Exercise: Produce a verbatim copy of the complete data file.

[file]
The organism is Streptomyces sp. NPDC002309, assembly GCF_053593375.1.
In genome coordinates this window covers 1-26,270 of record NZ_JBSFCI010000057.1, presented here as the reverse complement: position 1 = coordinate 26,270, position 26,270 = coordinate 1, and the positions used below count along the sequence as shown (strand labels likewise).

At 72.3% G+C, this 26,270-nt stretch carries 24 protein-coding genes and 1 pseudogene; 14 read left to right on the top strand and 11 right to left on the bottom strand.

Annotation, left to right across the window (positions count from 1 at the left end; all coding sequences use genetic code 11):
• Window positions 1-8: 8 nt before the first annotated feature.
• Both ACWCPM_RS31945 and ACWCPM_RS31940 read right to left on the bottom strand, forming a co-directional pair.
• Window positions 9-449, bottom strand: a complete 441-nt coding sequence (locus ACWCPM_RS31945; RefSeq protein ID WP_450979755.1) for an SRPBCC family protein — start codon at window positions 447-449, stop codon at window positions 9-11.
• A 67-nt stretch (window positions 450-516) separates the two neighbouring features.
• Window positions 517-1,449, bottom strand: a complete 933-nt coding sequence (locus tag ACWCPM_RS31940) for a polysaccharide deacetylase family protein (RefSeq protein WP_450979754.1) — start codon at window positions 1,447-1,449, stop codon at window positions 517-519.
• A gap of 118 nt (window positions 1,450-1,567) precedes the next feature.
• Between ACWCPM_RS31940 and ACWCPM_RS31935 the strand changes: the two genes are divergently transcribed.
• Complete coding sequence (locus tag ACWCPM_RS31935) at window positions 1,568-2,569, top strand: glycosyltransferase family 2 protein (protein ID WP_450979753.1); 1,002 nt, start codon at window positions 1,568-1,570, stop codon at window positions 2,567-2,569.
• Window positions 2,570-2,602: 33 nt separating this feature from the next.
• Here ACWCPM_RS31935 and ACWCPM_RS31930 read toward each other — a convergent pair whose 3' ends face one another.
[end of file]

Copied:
The organism is Streptomyces sp. NPDC002309, assembly GCF_053593375.1.
In genome coordinates this window covers 1-26,270 of record NZ_JBSFCI010000057.1, presented here as the reverse complement: position 1 = coordinate 26,270, position 26,270 = coordinate 1, and the positions used below count along the sequence as shown (strand labels likewise).

At 72.3% G+C, this 26,270-nt stretch carries 24 protein-coding genes and 1 pseudogene; 14 read left to right on the top strand and 11 right to left on the bottom strand.

Annotation, left to right across the window (positions count from 1 at the left end; all coding sequences use genetic code 11):
• Window positions 1-8: 8 nt before the first annotated feature.
• Both ACWCPM_RS31945 and ACWCPM_RS31940 read right to left on the bottom strand, forming a co-directional pair.
• Window positions 9-449, bottom strand: a complete 441-nt coding sequence (locus ACWCPM_RS31945; RefSeq protein ID WP_450979755.1) for an SRPBCC family protein — start codon at window positions 447-449, stop codon at window positions 9-11.
• A 67-nt stretch (window positions 450-516) separates the two neighbouring features.
• Window positions 517-1,449, bottom strand: a complete 933-nt coding sequence (locus tag ACWCPM_RS31940) for a polysaccharide deacetylase family protein (RefSeq protein WP_450979754.1) — start codon at window positions 1,447-1,449, stop codon at window positions 517-519.
• A gap of 118 nt (window positions 1,450-1,567) precedes the next feature.
• Between ACWCPM_RS31940 and ACWCPM_RS31935 the strand changes: the two genes are divergently transcribed.
• Complete coding sequence (locus tag ACWCPM_RS31935) at window positions 1,568-2,569, top strand: glycosyltransferase family 2 protein (protein ID WP_450979753.1); 1,002 nt, start codon at window positions 1,568-1,570, stop codon at window positions 2,567-2,569.
• Window positions 2,570-2,602: 33 nt separating this feature from the next.
• Here ACWCPM_RS31935 and ACWCPM_RS31930 read toward each other — a convergent pair whose 3' ends face one another.